Friday, April 8, 2011

Your Highness - Theatrical Review


Release Date: April 8, 2011

This type of comedy has been a long time "coming". The medieval fantasy epic has long gone untouched by the knowing hands of a skilled writer. It has had an "ever growing" need to break free of its confines and spread its special seed to anyone that will take it. Now if you giggled even a little bit just now then Your Highness will be the funniest thing you have seen since the last time you farted in a public place. If not then you might want to skip this one I think.

Review Vital Stats:
Theater: AMC 30 at the Block in Orange
Time: 12:01 am April 8, 2011
Projector Type: Digital 2D

Loves: Danny McBride, Zooey Deschanel
Likes: James Franco, Natalie Portman, fantasy films
Neutral: Stoner comedies
Hates: Underused talent
Fuck: If that word bothers you then stay far far away from this film

Once again I am here feeling as though I need to defend a film that is just being ravaged by the critics out there. What were people expecting? Did all these critics see the same trailer I did? How could anyone after seeing those trailers (especially the red band one) or the art work for the posters where you see Danny McBride throwing up a deuce while letting smoke out his mouth and nostrils like a chimney expect anything other than what we got? The question never was whether or not its humor would be high brow or clever though. The question has always been how low exactly were director David Gordon Green and star/writer Danny McBride willing to go to elicit some laughs. To which the answer is pretty dam low and often times unnecessarily so, but that doesn't mean I didn't laugh my ass off in that crowded theater full of stoners. If you find constant vulgar terms to be offensive then you have no right to see Your Highness. However if you can laugh at some rather cleverly stupid moments and don't take issue with the F-word to end all F-words then this will be right up your alley.

Fabious (James Franco) is a great hero whom roams the lands with his fellow knights while slaying beasts and saving damsels in distress, one of which named Belladonna (Zooey Deschanel) he brings home to marry. His brother Thadeous (Danny McBride) doesn't quite have as many quests under his belt unfortunately or more to the point is about as useful as a pebble when compared to his brother's great deeds of heroism. Spending most of his days torturing his man servant Courtney (Rasmus Hardiker) or just off in the country side getting blazed with a local peasant he doesn't really have a care in the world. That is until on Fabious's wedding day when the evil wizard Leezar (Justin Theroux) crashes in and steals Belladonna away for his own evil purposes. Thadeous and Fabious quickly find themselves on the quest of a lifetime to rescue Belladonna and rid their world of Leezar once and for all. 

Fabious protects the woman he loves.

The first thing you may notice when watching Your Highness is that it captures the fantasy look and feel of past films of the same variety very well. Such 80's classics as Krull and Beastmaster among many others are referenced in just about every scene. And it's not just the mood that it evokes from those "classics" but also the look and overall feel of them. It is rare to see such a fantasy film given this much attention to detail anymore let alone one that is a comedy above all else. The production design overall is outstanding from the set designs to the costumes which contrasts perfectly for the brand of humor the film deals with. Which leads me into the second thing you will notice after the fun and slightly confusing opening credits sequence.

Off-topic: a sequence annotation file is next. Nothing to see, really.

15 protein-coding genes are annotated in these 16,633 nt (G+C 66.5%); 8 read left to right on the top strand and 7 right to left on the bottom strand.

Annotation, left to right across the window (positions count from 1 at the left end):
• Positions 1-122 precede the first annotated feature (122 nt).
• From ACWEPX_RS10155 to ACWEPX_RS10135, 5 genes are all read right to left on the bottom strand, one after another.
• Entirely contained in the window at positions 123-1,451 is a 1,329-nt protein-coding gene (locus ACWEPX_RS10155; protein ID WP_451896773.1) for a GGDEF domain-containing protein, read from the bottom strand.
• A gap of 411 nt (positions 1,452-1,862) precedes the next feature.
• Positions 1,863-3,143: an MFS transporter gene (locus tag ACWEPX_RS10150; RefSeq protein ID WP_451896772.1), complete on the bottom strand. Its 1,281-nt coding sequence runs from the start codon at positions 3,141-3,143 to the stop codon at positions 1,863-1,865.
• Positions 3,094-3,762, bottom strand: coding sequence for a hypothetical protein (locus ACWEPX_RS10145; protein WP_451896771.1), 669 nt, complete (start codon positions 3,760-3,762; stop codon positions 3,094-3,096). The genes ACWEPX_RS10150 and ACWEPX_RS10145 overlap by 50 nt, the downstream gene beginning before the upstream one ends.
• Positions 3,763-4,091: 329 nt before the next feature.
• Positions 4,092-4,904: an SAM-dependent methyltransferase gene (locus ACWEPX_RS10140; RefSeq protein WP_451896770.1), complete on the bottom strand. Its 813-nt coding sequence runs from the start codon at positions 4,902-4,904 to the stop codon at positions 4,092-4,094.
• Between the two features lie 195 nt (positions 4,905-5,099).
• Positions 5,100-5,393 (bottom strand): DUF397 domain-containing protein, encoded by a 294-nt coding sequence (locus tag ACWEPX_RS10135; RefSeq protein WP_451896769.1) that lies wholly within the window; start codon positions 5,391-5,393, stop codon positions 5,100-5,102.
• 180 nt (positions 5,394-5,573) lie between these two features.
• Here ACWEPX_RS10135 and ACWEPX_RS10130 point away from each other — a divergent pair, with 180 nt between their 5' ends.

The language or the bad language I should say. I am a fan of just about every single curse word there is and believe they all have a place in any language. But the script that McBride and the others put together here seems like they had a rule that every ten words must have a curse word in there. Cursing can be fun and even funny but usually only when attached to commenting on or having it punctuate something important. Just throwing out f@%# isn't enough to be funny unless you are a teenager or someone brought up thinking that cursing is one of the worse sins you can commit. Your Highness employs the use of the F-word in almost every single line of dialog (at least it was often enough that it seemed that way). And in the opening moments before the story got going it actually bothered me a little bit. It was more like they wanted to justify having that R rating as soon as possible as though the paying customers would revolt unless they got the promiscuous content they came for immediately.

Thadeous is recovering from an over indulgence with weed.

Thankfully it doesn't rely solely on those naughty words to supply us with its humor. Although they are used throughout the film by mostly McBride's character it ends up delving into much deeper and slightly taboo subjects as it progresses. During the course of the brother's quest we are witness to some disturbing and often hilarious situations such as an wise old wizard that not only partakes in some usage of some very strong weed but has tasted the (very) forbidden fruit of youth so to speak. Some of the other creatures or characters they come across on their journey would be considered pretty dam cool in a straight forward fantasy flick but the fact that we get to see such crazy things while laughing our asses off just makes it that much better.

Even after the trailer showed a surprising amount of swords and sorcery action I was still caught a little off guard by how well it nailed all those beats. I was half expecting the action stuff to be rather pedestrian and secondary to all the comic mishaps but when our heroes get into some problematic situations the action kicked into high gear and often eclipsed the humor. From the above par effects to how dead serious certain characters played the drama  is one area that the film truly excelled for me with how well it mixed all the comedy and fantasy aspects. The fantasy genre has been ripe for exploitation for some time now and Your Highness takes full advantage of that opportunity to turn those well established cliches and conceits on their head. Never has the trophy a man takes from his kill been so hysterical as what we are privy to here.